An important corollary to the first point is the right to a job card, to which each rural family is entitled, thus enabling each cardholder to demand employment. While by and large the job cards have been issued, problems typically arise in the failure of the administrative machinery to fill in the details of work on the job cards. This is vital, as an inadequately or wrongly entered card is not of much help. However, the transparency provisions contained in the legislation itself provide the remedy: the ‘social audit’ process would enable the administration to assess the actual achievements of the programme in public meetings.
There is also an important timeframe tagged on to this process. People now have the official right to demand – and receive – work within 15 days, or else they can apply for unemployment allowances. Yet for the most part, people remain unaware that such provisions – and MGNREGA-related employment generally – are driven by demand. As such, significant unemployment-related funds are going unused. For this, individuals have to take a stamped receipt (proof of their entitlement to unemployment allowances) when they apply for work in the first place – but the people do not seem to know that they have to demand the compensation. Lack of knowledge is not the only problem here, though, as in the rare instances that people do demand a stamped receipt, it is not unusual for them to be denied by local officials.
There are also limitations on how far away the offered employment can be, with the legal distance having been set at five kilometres from home. In this instance, MGNREGA has been largely successful. Further, in the situation that people have to travel more than five kilometres from home to the worksite, they are entitled to receive a travel allowance. In instances in which this has not been followed, it seems to be largely due to the fact that the work project itself was not located within the territory of the local Gram Sabha or the village unit, as stipulated in the next entitlement.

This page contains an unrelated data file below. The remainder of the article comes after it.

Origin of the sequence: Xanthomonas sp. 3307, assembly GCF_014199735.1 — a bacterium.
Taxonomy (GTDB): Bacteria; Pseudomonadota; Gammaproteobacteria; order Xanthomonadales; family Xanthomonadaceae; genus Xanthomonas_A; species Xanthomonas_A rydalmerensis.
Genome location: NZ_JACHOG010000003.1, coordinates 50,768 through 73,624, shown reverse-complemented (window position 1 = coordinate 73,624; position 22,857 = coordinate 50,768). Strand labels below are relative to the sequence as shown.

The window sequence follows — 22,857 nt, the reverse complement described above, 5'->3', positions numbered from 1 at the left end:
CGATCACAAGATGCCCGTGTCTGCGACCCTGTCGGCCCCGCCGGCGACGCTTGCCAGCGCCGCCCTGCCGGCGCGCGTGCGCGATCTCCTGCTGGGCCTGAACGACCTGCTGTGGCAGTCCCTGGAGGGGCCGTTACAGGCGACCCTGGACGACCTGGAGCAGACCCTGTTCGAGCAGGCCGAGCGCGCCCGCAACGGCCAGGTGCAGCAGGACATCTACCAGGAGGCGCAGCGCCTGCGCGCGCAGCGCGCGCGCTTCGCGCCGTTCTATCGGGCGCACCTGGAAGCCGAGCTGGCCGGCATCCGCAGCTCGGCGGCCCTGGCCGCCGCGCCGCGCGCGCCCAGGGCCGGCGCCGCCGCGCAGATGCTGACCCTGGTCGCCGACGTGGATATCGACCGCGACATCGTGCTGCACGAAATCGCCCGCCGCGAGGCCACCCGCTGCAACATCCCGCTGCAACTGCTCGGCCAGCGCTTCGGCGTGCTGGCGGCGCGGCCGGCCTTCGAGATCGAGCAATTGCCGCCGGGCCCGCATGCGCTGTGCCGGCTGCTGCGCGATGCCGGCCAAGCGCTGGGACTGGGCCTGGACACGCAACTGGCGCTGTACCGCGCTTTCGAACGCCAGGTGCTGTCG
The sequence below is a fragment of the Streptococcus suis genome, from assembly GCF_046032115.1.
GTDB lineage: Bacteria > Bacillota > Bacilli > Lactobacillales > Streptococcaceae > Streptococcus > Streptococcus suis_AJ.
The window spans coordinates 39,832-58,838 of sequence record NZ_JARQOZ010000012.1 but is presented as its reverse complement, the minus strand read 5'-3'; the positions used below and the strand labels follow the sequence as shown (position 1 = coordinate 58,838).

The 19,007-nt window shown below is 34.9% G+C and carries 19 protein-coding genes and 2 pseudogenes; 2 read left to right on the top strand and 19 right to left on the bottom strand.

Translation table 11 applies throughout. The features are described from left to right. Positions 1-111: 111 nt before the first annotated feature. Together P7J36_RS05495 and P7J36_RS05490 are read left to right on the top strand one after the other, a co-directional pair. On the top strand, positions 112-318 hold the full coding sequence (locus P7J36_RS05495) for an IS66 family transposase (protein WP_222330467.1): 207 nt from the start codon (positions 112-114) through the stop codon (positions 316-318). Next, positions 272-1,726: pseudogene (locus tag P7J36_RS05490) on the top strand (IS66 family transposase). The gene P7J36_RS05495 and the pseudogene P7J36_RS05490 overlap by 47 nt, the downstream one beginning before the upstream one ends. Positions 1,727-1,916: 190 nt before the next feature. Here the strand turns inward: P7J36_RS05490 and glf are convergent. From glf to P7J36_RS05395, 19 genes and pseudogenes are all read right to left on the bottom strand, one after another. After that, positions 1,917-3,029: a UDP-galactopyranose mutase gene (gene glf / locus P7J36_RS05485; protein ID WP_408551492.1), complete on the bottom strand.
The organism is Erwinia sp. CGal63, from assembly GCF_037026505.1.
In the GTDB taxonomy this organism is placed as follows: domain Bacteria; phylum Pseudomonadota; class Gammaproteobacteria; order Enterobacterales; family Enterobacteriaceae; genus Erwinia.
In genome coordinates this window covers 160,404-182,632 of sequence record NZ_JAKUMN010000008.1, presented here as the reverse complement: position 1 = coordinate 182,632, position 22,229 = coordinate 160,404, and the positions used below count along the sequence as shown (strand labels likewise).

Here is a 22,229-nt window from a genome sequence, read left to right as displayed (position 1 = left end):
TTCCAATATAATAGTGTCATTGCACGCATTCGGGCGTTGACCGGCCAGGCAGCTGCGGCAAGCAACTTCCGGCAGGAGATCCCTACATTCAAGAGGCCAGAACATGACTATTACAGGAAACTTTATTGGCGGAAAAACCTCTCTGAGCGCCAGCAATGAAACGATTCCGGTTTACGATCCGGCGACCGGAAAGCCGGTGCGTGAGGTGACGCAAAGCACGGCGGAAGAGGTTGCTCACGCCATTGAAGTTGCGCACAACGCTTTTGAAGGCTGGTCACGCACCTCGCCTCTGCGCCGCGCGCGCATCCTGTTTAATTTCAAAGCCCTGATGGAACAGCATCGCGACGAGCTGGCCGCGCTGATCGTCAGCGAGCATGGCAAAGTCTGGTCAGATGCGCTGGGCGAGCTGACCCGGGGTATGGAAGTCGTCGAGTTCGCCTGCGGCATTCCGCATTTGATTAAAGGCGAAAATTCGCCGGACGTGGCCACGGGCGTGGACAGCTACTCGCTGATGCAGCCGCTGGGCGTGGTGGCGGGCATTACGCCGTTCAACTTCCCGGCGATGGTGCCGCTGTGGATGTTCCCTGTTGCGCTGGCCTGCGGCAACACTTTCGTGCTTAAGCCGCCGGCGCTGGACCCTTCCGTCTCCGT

The fifth right, then, is that to select work within one’s own Gram Sabha. The way MGNREGA has been structured, the onus for this is placed on the Panchayati Raj institutions, the local village councils in charge of governance. The Gram Sabha meets only when under pressure, and it generally suits the Panchayat to keep the process dormant, since that prevents scrutiny of Panchayat functioning by the village assembly. This legislation requires the Gram Sabha to formulate the work plans, however, which could currently constitute the largest single area of non-performance.
At the moment, it appears that most workers do not yet realise their potential to change the planning process and, in fact, even to impact upon the larger decentralisation process by forcing the Panchayat to hold public meetings. The feudal social structure that continues to dominate much of rural India continues to make it highly disadvantageous for such participatory governance to be successful. Those who seek employment of this kind are largely from the lower economic and social strata, while those who are in charge in the Panchayat Raj institutions usually belong to the powerful rural ruling class. Although these institutions do make reservations for people from all sections of society, these positions are vulnerable to heavy manipulation.
Timely payment is critical for most of those engaging in rural employment schemes, and as such workers are guaranteed payment within 15 days or else compensation. Workers are ‘to be paid on a weekly basis, and in any case within a fortnight of the date on which work was done’. Yet in spite of many efforts at streamlining, by paying through post offices and banks (which also helps avoid pilferage), wages are not being paid on a timely basis, a delay that seems to be the result of both corrupt intent and incompetence. Tamil Nadu has been able to meet payment deadlines (in most cases), and that too because it is the only state to pay wages in cash. There are efforts being made to streamline Internet facilities and make the whole process transaction-based, with pay slips generated through computerised records of work. For now, though, the money received from the central government lies in banks and other accounts at the district and state levels, accruing interest. Banks that are eager to get these big deposits will have to develop systems to deliver the money to the beneficiaries in a timely manner – and, if not, to pay interest on delayed payments.
In addition to timely payments, workers have the right to employment at a set minimum wage, though many are questioning at what level exactly this should be set. The unorganised and casual worker has a right to get a minimum wage for a specified number of hours of work under the Minimum Wages Act of 1948. Increasingly, prices and cost of living are shooting up, and the cost of living in some states is particularly high, but New Delhi officials seem to have developed cold feet, freezing the wage at INR 100 per day, countrywide. This is still open to state governments to make a final decision, though states that have increased the wage are asked to pay the remainder out of their own coffers.